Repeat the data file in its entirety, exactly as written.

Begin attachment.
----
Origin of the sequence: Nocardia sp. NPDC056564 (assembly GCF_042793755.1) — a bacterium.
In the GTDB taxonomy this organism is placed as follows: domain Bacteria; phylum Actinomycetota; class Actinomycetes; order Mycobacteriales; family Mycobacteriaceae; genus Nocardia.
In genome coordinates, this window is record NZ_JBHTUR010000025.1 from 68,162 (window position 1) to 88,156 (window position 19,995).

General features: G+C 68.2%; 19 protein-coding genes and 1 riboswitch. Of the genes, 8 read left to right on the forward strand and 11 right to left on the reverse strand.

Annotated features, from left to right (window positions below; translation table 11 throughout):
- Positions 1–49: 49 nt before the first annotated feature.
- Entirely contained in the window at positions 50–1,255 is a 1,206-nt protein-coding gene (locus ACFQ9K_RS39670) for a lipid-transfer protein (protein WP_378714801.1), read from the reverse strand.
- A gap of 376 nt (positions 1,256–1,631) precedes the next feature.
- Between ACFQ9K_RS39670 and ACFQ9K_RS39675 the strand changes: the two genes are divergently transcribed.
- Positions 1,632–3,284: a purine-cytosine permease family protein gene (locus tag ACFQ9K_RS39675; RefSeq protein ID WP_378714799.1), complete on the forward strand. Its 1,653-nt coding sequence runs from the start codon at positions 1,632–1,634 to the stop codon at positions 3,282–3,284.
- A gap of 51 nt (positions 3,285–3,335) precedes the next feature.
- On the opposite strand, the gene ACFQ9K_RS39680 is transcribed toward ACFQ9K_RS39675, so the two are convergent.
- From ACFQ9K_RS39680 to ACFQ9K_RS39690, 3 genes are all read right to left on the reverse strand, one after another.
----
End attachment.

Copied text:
Origin of the sequence: Nocardia sp. NPDC056564 (assembly GCF_042793755.1) — a bacterium.
In the GTDB taxonomy this organism is placed as follows: domain Bacteria; phylum Actinomycetota; class Actinomycetes; order Mycobacteriales; family Mycobacteriaceae; genus Nocardia.
In genome coordinates, this window is record NZ_JBHTUR010000025.1 from 68,162 (window position 1) to 88,156 (window position 19,995).

General features: G+C 68.2%; 19 protein-coding genes and 1 riboswitch. Of the genes, 8 read left to right on the forward strand and 11 right to left on the reverse strand.

Annotated features, from left to right (window positions below; translation table 11 throughout):
- Positions 1–49: 49 nt before the first annotated feature.
- Entirely contained in the window at positions 50–1,255 is a 1,206-nt protein-coding gene (locus ACFQ9K_RS39670) for a lipid-transfer protein (protein WP_378714801.1), read from the reverse strand.
- A gap of 376 nt (positions 1,256–1,631) precedes the next feature.
- Between ACFQ9K_RS39670 and ACFQ9K_RS39675 the strand changes: the two genes are divergently transcribed.
- Positions 1,632–3,284: a purine-cytosine permease family protein gene (locus tag ACFQ9K_RS39675; RefSeq protein ID WP_378714799.1), complete on the forward strand. Its 1,653-nt coding sequence runs from the start codon at positions 1,632–1,634 to the stop codon at positions 3,282–3,284.
- A gap of 51 nt (positions 3,285–3,335) precedes the next feature.
- On the opposite strand, the gene ACFQ9K_RS39680 is transcribed toward ACFQ9K_RS39675, so the two are convergent.
- From ACFQ9K_RS39680 to ACFQ9K_RS39690, 3 genes are all read right to left on the reverse strand, one after another.